|Publication number||US6993328 B1|
|Application number||US 09/566,376|
|Publication date||Jan 31, 2006|
|Filing date||May 8, 2000|
|Priority date||May 8, 2000|
|Also published as||CN1459207A, CN100428816C, CN101360303A, CN101360303B, DE60129219D1, DE60129219T2, DE60141307D1, EP1282989A1, EP1282989B1, EP1860899A1, EP1860899B1, US7809365, US20050096028, WO2001086985A1|
|Publication number||09566376, 566376, US 6993328 B1, US 6993328B1, US-B1-6993328, US6993328 B1, US6993328B1|
|Inventors||Paul P. Oommen|
|Original Assignee||Nokia Corporation|
|Export Citation||BiBTeX, EndNote, RefMan|
|Patent Citations (26), Non-Patent Citations (1), Referenced by (18), Classifications (12), Legal Events (5)|
|External Links: USPTO, USPTO Assignment, Espacenet|
1. Technical Field
This invention relates generally to the management of mobile stations. More particularly, the invention provides a method and system for remotely managing and programming a mobile station over the air.
2. Related Information
Consumers are increasingly using mobile stations, such as cellular telephones and handheld computing devices. In addition to the traditional function of transmitting telephone calls, mobile stations have been used for additional functions, such as accessing the Internet, storing scheduling information and storing telephone numbers. Service providers are constantly increasing the number of services available to consumers through mobile stations.
When a service provider offers a new service to consumers, it is often necessary to update the software in the mobile station for the consumer to utilize the new service. In particular, it is often necessary to replace the existing operating program with a new operating program that includes a module allowing the user to utilizing the new service. As the number of available services increases, so does the size of the operating program.
In some cases, consumers have been required to bring their cellular telephones to services centers to have new software installed. Consumers are less likely to use new services when they are required to go through burdensome steps to use the new service. An alternative method that involves transmitting an entire new processing program over the air is described in U.S. Pat. No. 5,887,254 to Halon.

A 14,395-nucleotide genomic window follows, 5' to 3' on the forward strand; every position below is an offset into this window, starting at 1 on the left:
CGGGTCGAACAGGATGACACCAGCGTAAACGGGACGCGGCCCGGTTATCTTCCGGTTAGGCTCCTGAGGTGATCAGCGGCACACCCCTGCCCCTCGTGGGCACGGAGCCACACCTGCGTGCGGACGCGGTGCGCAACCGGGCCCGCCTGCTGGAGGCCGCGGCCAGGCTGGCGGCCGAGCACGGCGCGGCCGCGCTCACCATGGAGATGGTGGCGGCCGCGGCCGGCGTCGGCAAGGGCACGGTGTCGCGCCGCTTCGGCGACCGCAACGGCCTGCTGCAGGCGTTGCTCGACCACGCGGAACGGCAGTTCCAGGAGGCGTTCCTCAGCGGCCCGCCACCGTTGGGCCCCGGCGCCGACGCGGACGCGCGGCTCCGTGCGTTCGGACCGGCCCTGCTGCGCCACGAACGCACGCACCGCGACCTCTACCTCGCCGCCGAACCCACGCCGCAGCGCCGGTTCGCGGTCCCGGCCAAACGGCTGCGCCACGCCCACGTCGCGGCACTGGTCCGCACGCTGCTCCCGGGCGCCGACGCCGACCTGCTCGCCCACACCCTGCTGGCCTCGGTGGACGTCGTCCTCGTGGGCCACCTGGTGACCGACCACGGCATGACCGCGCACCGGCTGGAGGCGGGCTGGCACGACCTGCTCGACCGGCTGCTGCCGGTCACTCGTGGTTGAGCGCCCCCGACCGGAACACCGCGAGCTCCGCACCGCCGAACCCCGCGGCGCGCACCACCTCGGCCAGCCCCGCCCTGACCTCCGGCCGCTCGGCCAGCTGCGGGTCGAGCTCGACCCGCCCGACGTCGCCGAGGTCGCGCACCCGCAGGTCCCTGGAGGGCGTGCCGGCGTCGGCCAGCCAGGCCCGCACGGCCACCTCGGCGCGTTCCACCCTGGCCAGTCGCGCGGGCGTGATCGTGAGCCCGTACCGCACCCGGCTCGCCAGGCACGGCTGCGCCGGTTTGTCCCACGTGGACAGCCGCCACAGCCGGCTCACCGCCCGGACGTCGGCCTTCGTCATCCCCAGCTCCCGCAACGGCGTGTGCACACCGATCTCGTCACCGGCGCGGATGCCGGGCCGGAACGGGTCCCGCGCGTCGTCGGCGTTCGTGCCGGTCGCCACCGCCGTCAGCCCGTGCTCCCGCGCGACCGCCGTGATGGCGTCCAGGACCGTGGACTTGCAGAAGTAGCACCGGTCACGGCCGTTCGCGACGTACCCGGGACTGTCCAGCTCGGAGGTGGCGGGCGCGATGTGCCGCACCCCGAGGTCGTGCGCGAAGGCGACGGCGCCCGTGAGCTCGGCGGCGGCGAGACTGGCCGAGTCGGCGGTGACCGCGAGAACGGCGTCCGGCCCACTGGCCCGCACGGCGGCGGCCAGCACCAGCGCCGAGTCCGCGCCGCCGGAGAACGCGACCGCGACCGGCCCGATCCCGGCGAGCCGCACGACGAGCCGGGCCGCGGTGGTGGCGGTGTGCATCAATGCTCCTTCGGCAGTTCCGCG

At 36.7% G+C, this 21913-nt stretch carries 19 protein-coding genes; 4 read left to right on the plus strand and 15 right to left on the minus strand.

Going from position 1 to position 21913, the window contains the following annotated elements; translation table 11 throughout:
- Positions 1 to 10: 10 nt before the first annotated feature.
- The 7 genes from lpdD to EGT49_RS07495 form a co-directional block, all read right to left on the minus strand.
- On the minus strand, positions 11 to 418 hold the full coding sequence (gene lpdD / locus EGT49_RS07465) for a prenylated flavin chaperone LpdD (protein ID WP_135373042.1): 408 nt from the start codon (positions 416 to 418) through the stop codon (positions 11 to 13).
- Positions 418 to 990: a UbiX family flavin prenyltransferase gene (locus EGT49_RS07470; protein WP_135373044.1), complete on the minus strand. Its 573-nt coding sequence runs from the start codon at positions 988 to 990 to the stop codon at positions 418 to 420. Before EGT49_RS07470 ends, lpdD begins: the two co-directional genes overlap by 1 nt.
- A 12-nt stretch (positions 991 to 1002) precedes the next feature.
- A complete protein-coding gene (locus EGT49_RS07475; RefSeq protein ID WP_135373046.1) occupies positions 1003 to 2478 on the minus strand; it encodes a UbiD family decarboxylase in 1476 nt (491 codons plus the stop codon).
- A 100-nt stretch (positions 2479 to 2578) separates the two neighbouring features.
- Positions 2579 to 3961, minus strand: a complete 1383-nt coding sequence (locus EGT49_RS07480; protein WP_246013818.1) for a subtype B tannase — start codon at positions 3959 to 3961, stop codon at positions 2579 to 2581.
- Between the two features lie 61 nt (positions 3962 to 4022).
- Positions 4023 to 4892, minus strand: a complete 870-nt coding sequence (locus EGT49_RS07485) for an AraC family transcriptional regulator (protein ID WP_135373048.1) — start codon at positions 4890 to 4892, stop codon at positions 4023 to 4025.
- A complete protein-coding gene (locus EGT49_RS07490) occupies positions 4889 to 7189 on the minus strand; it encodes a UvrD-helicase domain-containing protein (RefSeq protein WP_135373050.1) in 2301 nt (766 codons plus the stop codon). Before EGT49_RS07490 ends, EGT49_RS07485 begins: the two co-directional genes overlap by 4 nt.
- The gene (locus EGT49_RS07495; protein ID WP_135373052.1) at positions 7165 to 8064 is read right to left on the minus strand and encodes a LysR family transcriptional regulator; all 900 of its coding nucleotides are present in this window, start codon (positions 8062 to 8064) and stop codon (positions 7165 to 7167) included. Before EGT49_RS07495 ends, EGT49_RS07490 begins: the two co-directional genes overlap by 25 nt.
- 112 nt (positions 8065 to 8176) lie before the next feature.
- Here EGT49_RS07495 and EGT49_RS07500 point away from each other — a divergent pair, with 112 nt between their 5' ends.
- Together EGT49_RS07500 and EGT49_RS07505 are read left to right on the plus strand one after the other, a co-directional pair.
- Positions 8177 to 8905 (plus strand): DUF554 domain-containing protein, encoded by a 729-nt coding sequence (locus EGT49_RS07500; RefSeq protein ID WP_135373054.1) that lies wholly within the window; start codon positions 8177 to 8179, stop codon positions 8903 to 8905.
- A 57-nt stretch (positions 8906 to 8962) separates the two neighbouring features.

Conventional operating programs also do not include diagnostic modules for diagnosing malfunctions. In many instances consumers are required to bring their mobile stations to service centers when their mobile stations malfunction. Service centers perform diagnostic tests on the mobile station and correct the identified problem. The diagnostic process may involve executing one or more diagnostic software modules using the processor of the cellular telephone. Furthermore, the process of correcting the program may involve changes to the software installed on the telephone.
Therefore, there exists a need for a system and method that allows consumers to conveniently receive updates to the software installed on their mobile stations and to have malfunctions diagnosed while minimizing the memory requirements of the mobile stations and the drain on cellular telephone networks.
The present invention overcomes the aforementioned problems by providing a method and system for modifying control software installed in a mobile station. In one embodiment of the invention, a method of modifying control software installed on a mobile station is provided. The control software includes a dynamic agent operating program linked to a group of objects. The method includes the steps of wirelessly transmitting a new object from a management server to a mobile station over the air; receiving the new object at the mobile station; and storing the new object in a memory of the mobile station.